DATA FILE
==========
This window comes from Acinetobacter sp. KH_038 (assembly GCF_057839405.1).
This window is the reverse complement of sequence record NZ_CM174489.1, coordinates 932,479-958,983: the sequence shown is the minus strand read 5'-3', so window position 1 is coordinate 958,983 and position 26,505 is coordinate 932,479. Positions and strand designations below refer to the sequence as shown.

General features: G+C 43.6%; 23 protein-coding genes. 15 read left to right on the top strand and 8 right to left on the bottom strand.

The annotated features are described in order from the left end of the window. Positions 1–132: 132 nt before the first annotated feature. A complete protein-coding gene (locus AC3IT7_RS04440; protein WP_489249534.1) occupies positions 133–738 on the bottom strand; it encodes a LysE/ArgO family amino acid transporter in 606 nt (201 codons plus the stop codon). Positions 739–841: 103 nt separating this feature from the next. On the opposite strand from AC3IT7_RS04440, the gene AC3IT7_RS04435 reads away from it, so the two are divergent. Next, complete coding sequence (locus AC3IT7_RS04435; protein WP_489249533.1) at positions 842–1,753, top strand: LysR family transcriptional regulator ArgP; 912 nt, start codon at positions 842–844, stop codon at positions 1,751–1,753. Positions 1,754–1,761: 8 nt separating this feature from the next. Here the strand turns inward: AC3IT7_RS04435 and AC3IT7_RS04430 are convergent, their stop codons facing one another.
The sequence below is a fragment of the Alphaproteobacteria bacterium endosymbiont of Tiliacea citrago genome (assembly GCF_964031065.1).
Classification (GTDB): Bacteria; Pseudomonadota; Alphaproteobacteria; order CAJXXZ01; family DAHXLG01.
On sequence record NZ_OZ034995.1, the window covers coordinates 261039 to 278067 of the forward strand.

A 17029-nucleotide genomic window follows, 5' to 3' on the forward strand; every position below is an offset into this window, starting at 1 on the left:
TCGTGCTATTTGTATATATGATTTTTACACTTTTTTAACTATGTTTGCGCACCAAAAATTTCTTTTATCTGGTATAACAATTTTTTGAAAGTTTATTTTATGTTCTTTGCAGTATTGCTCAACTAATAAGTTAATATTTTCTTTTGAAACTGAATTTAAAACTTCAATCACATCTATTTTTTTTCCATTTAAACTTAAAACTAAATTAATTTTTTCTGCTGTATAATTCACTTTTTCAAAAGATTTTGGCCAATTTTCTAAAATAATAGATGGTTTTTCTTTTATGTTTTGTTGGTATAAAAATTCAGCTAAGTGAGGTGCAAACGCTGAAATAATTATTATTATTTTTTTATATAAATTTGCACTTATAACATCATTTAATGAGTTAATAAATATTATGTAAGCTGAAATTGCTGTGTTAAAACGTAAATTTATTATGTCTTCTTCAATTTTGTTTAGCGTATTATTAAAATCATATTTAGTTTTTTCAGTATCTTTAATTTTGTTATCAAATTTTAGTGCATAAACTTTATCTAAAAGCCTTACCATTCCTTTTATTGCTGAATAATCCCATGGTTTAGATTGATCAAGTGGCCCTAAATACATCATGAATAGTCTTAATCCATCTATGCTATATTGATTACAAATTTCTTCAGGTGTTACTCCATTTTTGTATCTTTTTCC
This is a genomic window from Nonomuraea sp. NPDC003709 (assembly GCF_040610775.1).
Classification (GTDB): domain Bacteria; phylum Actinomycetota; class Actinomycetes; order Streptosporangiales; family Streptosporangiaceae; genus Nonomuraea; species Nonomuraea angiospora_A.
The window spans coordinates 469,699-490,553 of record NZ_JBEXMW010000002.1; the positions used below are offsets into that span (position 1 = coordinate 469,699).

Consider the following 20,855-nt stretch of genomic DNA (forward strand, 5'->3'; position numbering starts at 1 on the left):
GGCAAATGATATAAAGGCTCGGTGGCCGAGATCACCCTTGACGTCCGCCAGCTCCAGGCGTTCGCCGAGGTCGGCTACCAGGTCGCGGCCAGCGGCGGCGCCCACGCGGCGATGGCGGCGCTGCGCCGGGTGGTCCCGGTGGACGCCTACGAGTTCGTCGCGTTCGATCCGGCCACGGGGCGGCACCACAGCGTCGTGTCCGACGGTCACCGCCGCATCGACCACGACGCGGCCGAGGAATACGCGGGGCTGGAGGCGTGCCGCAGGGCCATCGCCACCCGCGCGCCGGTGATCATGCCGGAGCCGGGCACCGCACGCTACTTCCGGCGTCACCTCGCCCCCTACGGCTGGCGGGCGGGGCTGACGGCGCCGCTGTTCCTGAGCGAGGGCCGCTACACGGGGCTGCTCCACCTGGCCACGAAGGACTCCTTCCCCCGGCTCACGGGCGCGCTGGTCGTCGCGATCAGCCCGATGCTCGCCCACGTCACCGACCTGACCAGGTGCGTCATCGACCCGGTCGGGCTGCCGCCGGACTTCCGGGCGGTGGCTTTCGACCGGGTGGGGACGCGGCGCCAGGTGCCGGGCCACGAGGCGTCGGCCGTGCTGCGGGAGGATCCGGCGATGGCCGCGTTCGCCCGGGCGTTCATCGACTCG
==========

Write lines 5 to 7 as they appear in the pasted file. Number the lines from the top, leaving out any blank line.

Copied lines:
The sequence below is a fragment of the Alphaproteobacteria bacterium endosymbiont of Tiliacea citrago genome (assembly GCF_964031065.1).
Classification (GTDB): Bacteria; Pseudomonadota; Alphaproteobacteria; order CAJXXZ01; family DAHXLG01.
On sequence record NZ_OZ034995.1, the window covers coordinates 261039 to 278067 of the forward strand.